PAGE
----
Germanwings Crash: Mental Illness Alone Does Not Explain Co-Pilot's Behavior

Germanwings airplane
(Image credit: Nicolas Economou |

Investigators may never know exactly why Germanwings co-pilot Andreas Lubitz carried out what is believed to have been a deliberate plane crash in the French Alps on Tuesday, but mental health experts say that any mental illness that Lubitz may have had is just one possible contributor to the tragedy.

Most people with mental health disorders do not hurt other people, studies show. Other factors, such as feelings of isolation or anger, or drug and alcohol abuse, are often involved when people commit unimaginable acts, such as deliberately crashing a plane, said Seena Fazel, a professor of forensic psychiatry at the University of Oxford in England. 

At Lubitz's home, investigators found a doctor's note that excused him from work on the day of the crash, and another note that had been ripped up, The New York Times reported. Germany's Spiegel magazine reported that police found information suggesting that Lubitz had a mental health problem, though this has not been confirmed.

Mental illnesses, including depression and schizophrenia, have been linked to a slightly increased risk of being convicted of a violent crime, studies suggest. But even if Lubitz had mental health problems, that doesn't necessarily explain why he apparently flew a plane full of people to their deaths, Fazel said. [Top 10 Controversial Psychiatric Disorders]

Mental illness and violent crime

A study that Fazel conducted of more than 47,000 people in Sweden found that people with depression are about three times more likely to commit a violent crime than people who are not depressed.

However, the percentage of people with depression who commit violent crimes is still extremely low — just 3.7 percent of men and 0.5 percent of women with depression commit such crimes, compared with 1.2 percent of men and 0.2 percent of women in the general population, according to the study, which was published in February in the medical journal The Lancet Psychiatry.

"You can say that someone [who's depressed] has a three- or fourfold higher risk of violence," Fazel told Live Science. "But if that only amounts to 1 to 2 percent more risk in a 10-year period — that's really a very small risk in absolute terms."

In these types of studies, it's also hard for researchers to separate the contribution that a mental health condition may make to a violent act from the contribution of other risk factors for violence, Fazel said.

For example, people with mental illnesses may abuse drugs or alcohol. A 2009 review study published in the journal PLOS Medicine found a link between schizophrenia and an increased risk of violence, especially homicide. But most people who committed violent acts also suffered from substance abuse, the researchers found.

Profile of a mass murderer

Studies show that mass murders, such as the shootings at Columbine High School or Virginia Tech, are most often committed by people who are male, under 40 years old, socially isolated, unemployed, bullied as a child and fascinated with weapons, especially guns, Fazel said.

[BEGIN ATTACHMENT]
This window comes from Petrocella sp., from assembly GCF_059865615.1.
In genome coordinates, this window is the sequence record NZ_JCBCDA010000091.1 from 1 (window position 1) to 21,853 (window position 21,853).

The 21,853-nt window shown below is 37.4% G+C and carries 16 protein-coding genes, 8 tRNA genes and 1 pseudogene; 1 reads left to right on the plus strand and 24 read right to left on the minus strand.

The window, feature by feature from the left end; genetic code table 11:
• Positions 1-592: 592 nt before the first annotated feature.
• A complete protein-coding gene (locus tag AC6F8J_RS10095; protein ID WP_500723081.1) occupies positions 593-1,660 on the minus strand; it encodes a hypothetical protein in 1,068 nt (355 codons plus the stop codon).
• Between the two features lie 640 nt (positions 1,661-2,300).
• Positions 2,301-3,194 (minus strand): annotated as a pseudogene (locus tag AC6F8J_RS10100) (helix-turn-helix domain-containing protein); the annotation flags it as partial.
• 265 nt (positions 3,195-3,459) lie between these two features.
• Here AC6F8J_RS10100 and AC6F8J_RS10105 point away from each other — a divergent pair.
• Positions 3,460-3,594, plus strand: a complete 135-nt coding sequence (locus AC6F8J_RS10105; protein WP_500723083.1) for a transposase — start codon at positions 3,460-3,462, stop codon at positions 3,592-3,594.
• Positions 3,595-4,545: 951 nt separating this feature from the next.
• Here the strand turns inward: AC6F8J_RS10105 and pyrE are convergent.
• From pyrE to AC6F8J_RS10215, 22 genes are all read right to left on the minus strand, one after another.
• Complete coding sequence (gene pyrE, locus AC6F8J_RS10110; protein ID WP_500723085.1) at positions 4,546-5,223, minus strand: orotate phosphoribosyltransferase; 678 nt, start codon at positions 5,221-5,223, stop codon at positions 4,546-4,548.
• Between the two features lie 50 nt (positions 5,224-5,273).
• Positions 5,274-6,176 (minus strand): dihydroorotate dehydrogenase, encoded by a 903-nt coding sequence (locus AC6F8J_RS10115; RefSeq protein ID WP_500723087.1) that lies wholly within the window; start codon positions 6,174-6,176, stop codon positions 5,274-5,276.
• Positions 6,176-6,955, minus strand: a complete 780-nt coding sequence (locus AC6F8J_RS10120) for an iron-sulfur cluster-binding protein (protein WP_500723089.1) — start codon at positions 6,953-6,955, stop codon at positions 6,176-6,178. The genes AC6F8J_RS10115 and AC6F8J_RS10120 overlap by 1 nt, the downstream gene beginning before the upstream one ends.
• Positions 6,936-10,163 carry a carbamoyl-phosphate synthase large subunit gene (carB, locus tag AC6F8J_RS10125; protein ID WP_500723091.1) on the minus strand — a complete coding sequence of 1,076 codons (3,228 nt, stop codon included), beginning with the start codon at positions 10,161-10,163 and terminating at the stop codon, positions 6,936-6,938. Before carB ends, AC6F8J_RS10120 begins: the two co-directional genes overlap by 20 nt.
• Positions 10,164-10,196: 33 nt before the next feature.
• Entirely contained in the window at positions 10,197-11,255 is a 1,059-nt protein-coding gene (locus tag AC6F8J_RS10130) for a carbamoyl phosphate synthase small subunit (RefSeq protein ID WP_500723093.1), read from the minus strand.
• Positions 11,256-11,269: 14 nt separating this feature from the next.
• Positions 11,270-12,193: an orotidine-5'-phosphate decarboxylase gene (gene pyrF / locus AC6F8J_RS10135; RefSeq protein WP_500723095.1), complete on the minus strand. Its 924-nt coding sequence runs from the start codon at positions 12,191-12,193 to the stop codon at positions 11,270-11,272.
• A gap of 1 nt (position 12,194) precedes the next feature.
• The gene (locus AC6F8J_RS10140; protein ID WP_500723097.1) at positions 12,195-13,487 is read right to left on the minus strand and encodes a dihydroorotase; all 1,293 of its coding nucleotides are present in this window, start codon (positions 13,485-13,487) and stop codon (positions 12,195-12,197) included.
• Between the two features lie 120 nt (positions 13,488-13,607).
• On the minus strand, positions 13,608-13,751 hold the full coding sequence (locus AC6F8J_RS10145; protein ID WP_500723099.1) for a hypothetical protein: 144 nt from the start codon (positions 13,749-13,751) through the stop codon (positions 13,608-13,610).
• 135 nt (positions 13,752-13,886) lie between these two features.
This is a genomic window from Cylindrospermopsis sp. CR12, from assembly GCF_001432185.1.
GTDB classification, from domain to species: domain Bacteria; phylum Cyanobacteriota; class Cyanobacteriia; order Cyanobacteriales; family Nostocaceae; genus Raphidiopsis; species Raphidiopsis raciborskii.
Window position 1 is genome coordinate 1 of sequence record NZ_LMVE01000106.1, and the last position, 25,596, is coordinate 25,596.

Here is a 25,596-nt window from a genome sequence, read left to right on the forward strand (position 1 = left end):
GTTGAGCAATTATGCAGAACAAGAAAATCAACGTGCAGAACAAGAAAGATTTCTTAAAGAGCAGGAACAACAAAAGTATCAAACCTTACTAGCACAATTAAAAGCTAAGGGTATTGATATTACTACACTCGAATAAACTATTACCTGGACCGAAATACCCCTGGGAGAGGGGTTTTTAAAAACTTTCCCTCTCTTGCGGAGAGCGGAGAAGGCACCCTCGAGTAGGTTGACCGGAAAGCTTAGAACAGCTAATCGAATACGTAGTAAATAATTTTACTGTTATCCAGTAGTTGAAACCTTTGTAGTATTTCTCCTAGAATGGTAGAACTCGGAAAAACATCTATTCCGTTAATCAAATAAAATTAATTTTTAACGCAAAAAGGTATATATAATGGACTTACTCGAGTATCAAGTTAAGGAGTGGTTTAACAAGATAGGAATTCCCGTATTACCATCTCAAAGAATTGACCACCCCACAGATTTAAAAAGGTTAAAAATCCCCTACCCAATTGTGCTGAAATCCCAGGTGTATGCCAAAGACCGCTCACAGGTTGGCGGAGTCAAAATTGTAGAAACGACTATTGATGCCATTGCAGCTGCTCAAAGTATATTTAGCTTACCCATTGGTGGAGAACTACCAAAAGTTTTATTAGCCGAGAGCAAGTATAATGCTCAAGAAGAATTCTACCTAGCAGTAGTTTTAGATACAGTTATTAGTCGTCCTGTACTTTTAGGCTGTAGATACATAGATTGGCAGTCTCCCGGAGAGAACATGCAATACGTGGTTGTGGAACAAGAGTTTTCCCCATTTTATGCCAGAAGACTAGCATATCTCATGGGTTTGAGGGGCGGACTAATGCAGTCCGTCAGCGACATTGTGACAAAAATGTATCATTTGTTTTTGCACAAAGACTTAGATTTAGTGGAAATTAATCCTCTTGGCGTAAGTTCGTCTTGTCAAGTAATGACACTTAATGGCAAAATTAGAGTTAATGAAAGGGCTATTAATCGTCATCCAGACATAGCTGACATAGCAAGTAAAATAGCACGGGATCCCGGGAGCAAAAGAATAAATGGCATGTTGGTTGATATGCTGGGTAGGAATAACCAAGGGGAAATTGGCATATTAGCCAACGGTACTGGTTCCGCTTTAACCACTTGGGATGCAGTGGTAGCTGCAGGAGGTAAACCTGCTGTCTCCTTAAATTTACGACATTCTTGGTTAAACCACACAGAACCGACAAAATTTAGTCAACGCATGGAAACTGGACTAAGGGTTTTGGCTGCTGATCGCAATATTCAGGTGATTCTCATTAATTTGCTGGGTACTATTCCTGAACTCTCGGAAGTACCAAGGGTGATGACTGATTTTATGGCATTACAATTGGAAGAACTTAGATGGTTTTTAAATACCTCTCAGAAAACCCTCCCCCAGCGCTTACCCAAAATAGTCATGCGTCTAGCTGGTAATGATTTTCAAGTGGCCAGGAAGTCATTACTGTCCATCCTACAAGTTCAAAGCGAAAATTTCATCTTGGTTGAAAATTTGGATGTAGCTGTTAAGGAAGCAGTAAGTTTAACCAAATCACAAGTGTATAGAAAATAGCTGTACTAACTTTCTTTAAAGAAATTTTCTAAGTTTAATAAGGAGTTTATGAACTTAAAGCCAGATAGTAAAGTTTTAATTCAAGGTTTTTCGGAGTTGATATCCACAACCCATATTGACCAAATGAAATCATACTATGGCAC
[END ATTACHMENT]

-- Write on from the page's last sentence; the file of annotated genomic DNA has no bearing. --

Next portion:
But that list of characteristics is "so unspecific," that authorities could not use it to screen for potential criminals, Fazel said. "You'd end up screening a very large number of people."

And although some mass murderers do have histories of mental health problems, reports also suggest that many of them don't have an active mental illness at the time they commit their crimes, Fazel said.

"It's not so much a mental illness problem – it's young men who feel socially excluded, angry and disaffected," he said, although he noted that he couldn't say whether this was true in the case of the Germanwings co-pilot. 

Investigators are still determining whether the Germanwings crash was a homicide-suicide. Such crimes are rare – a June 2009 review study published in the journal Suicide and Life-Threatening Behavior found that out of more than 110,000 homicides, only 8 percent were homicide-suicides.

Editor's Note: This article was updated at 11:48 a.m. ET March 28. An earlier version mistated the title of the journal The Lancet Psychiatry.

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Tanya Lewis
Staff Writer
Tanya was a staff writer for Live Science from 2013 to 2015, covering a wide array of topics, ranging from neuroscience to robotics to strange/cute animals. She received a graduate certificate in science communication from the University of California, Santa Cruz, and a bachelor of science in biomedical engineering from Brown University. She has previously written for Science News, Wired, The Santa Cruz Sentinel, the radio show Big Picture Science and other places. Tanya has lived on a tropical island, witnessed volcanic eruptions and flown in zero gravity (without losing her lunch!). To find out what her latest project is, you can visit her website.